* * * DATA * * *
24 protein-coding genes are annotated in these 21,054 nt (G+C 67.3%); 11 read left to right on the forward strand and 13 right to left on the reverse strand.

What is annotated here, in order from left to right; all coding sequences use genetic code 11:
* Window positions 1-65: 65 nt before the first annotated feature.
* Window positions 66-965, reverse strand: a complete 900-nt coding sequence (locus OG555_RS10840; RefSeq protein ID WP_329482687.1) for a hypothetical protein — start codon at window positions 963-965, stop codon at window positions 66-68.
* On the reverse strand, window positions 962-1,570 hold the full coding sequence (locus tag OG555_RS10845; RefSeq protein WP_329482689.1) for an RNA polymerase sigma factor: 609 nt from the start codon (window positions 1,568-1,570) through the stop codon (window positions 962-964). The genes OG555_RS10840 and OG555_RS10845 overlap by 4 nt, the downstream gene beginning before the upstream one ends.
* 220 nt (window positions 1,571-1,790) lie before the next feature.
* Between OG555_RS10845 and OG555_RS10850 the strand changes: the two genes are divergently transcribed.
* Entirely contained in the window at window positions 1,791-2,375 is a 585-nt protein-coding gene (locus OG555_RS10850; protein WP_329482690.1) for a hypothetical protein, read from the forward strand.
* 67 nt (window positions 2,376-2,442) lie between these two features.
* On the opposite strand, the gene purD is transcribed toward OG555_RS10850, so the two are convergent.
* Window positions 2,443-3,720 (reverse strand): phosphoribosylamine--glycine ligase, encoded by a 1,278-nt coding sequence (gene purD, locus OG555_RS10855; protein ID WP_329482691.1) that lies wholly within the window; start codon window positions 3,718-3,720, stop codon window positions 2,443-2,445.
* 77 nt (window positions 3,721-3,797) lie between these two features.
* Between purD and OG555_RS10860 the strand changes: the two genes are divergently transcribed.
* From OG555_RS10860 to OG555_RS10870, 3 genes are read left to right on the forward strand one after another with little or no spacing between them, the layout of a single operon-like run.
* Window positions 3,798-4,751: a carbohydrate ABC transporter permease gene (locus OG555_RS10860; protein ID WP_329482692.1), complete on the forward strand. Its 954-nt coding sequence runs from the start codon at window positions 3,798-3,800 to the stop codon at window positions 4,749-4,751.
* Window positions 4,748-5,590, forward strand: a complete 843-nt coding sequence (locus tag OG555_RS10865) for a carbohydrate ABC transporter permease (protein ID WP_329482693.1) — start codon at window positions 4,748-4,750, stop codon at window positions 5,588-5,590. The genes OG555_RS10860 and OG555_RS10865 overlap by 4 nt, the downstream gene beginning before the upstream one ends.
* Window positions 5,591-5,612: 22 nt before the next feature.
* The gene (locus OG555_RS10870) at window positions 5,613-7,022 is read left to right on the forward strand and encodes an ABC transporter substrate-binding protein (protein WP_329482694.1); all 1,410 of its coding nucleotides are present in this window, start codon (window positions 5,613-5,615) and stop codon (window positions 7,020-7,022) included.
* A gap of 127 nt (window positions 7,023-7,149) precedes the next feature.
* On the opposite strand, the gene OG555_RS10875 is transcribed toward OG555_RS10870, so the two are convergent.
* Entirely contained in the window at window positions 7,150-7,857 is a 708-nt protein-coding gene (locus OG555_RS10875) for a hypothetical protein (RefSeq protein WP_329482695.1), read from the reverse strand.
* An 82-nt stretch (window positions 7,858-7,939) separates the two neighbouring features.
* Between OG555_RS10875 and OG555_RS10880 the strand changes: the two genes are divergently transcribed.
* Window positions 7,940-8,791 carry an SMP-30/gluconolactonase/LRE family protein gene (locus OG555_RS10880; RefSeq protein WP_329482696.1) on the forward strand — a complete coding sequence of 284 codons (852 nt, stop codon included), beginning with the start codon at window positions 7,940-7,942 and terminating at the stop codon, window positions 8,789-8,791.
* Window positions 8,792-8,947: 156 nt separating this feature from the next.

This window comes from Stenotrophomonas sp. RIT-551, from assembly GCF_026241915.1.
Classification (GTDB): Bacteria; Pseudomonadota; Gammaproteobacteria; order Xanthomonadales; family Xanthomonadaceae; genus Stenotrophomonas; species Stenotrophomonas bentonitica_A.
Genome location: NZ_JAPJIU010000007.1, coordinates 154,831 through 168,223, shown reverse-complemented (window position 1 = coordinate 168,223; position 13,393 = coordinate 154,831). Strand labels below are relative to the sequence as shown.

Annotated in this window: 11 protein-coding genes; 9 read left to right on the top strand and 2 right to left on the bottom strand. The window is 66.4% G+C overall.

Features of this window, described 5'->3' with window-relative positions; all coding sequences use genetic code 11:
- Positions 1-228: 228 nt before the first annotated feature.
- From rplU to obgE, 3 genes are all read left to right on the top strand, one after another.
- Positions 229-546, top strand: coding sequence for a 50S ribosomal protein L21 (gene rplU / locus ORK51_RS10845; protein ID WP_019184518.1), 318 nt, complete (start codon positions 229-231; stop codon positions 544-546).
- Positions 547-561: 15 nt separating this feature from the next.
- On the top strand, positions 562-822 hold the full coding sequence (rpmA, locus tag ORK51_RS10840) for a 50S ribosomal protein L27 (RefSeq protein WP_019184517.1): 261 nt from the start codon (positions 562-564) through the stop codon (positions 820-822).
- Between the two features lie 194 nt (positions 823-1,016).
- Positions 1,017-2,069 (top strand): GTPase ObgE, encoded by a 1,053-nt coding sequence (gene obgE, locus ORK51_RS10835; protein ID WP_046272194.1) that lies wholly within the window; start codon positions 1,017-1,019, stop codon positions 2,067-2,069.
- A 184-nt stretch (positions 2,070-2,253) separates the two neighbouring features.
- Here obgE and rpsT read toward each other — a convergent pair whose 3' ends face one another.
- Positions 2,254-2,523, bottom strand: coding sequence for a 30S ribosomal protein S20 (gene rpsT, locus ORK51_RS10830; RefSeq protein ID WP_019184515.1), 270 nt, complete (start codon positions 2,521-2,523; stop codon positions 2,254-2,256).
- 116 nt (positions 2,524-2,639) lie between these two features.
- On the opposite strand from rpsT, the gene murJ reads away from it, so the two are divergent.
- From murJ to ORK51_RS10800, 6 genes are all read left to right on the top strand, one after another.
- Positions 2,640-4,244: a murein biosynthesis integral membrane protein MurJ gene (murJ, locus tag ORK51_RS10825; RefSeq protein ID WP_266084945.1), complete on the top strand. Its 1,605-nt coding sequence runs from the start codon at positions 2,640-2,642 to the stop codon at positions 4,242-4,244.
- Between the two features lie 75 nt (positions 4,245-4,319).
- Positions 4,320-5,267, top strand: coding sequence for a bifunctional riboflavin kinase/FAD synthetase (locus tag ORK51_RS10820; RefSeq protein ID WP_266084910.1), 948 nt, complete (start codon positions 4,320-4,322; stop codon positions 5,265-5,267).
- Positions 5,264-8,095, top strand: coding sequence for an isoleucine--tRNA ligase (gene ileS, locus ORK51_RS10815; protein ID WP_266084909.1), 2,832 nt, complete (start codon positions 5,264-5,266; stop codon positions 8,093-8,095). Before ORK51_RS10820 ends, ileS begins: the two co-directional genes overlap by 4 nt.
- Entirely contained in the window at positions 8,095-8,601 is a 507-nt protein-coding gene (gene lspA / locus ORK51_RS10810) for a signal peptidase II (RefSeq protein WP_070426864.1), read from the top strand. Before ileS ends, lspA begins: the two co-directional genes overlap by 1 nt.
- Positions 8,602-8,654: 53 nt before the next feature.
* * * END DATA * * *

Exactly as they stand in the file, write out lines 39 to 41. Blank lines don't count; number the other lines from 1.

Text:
- Here obgE and rpsT read toward each other — a convergent pair whose 3' ends face one another.
- Positions 2,254-2,523, bottom strand: coding sequence for a 30S ribosomal protein S20 (gene rpsT, locus ORK51_RS10830; RefSeq protein ID WP_019184515.1), 270 nt, complete (start codon positions 2,521-2,523; stop codon positions 2,254-2,256).
- 116 nt (positions 2,524-2,639) lie between these two features.